Q.  (No microphone).
GRAEME McDOWELL:  I don't think Riviera's on my schedule next year.  Pebble, I think so my schedule.  So I'll play Pebble.  I'm not really sure what else I'll play in California next year off the top of my head.  But looking forward to getting back to Pebble, obviously.

Q.  (No microphone)?
GRAEME McDOWELL:  Yes, I am.  This is probably one of the last three, four, five years I did the kind of grueling Asia, Dubai, around the world in kind of 40 days, literally end of season run.  This year coming into that run I had five weeks off to get married which was really nice and restful.  I played two in China, had the week off, and I played Dubai and the World Cup in Melbourne.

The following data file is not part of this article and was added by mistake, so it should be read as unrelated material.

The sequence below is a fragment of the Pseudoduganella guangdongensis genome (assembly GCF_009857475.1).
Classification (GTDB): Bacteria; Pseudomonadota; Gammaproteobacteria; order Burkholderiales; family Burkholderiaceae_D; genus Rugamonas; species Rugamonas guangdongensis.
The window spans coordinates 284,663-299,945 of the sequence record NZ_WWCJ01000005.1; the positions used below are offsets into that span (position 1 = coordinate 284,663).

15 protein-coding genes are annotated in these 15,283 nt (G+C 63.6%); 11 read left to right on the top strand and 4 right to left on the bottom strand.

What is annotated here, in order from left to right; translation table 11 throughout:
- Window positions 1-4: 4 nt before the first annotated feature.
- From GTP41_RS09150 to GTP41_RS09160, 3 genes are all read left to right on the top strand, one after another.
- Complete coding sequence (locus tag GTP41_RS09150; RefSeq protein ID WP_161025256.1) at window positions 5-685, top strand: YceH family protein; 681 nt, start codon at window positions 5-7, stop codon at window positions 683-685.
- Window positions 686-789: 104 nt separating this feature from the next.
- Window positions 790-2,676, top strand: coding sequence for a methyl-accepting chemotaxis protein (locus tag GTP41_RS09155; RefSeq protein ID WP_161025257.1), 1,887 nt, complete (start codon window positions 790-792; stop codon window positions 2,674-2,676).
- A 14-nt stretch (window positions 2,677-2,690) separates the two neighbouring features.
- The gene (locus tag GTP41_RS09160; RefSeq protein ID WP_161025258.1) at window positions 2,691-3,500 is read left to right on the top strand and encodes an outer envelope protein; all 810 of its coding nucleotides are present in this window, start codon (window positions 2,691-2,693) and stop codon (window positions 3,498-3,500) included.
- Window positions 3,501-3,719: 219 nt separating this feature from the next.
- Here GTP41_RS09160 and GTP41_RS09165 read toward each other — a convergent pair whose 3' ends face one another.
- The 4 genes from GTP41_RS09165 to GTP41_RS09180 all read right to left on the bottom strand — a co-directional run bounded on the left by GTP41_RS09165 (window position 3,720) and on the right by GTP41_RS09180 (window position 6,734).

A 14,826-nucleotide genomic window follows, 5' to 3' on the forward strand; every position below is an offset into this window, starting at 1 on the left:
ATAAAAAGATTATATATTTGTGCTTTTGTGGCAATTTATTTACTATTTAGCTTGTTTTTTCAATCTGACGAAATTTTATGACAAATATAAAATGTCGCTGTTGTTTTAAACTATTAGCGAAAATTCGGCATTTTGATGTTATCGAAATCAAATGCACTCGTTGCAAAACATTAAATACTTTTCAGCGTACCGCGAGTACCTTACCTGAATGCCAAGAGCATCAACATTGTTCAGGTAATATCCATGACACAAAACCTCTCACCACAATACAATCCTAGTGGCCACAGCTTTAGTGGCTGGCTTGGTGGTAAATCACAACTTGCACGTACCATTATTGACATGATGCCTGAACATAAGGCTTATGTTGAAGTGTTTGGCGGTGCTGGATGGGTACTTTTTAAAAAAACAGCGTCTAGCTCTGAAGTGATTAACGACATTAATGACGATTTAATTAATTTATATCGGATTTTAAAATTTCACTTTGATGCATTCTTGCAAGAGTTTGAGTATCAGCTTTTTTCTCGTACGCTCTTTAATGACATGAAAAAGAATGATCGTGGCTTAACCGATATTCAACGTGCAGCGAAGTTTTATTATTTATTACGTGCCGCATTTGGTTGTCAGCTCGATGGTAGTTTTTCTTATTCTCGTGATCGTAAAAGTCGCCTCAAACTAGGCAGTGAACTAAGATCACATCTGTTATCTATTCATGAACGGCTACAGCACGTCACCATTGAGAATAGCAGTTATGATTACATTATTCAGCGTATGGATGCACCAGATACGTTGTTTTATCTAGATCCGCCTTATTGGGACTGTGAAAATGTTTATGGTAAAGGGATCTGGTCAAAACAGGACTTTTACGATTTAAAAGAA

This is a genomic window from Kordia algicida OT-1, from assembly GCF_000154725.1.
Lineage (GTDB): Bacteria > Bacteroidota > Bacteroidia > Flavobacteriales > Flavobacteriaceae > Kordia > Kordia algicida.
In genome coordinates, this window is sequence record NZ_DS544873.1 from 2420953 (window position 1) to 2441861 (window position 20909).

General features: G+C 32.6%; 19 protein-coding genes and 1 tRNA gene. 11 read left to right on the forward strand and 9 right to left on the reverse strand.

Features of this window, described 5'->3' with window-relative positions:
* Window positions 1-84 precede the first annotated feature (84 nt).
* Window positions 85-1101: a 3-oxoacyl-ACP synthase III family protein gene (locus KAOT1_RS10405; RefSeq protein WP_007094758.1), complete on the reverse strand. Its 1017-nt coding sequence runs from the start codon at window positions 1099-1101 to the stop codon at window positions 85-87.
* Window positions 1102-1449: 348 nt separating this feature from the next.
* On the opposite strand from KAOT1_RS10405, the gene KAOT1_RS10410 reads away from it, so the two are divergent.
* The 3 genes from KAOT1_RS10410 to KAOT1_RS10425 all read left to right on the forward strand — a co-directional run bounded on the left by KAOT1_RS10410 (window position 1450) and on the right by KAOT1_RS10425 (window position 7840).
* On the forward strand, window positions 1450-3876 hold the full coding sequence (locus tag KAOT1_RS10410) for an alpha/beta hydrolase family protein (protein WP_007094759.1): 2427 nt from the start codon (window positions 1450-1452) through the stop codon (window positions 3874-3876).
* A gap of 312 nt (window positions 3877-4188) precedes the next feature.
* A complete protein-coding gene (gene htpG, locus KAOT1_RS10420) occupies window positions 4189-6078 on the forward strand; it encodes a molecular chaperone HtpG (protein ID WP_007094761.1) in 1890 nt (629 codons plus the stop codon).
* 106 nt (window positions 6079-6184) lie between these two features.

So I haven't played quite‑‑ I mean, it's been a lot of travel, but not as much perhaps as I have done the second half of the year in the past.¬† So I feel like I'm going into an eight‑week break.¬† The ten‑week break worked quite nicely last year.¬† I felt really good the first three, four months of the season.¬† Kind of tapered off into the summer a little bit.¬† That's one of my big goals next year is to be on top of my game and come to the U.S. Open, British Open, US PGA.¬† I felt like I flat lined the last couple seasons especially into the FedEx Playoffs.¬† Need to work out how to find energy for that great event.¬† I just haven't gotten my head around it yet.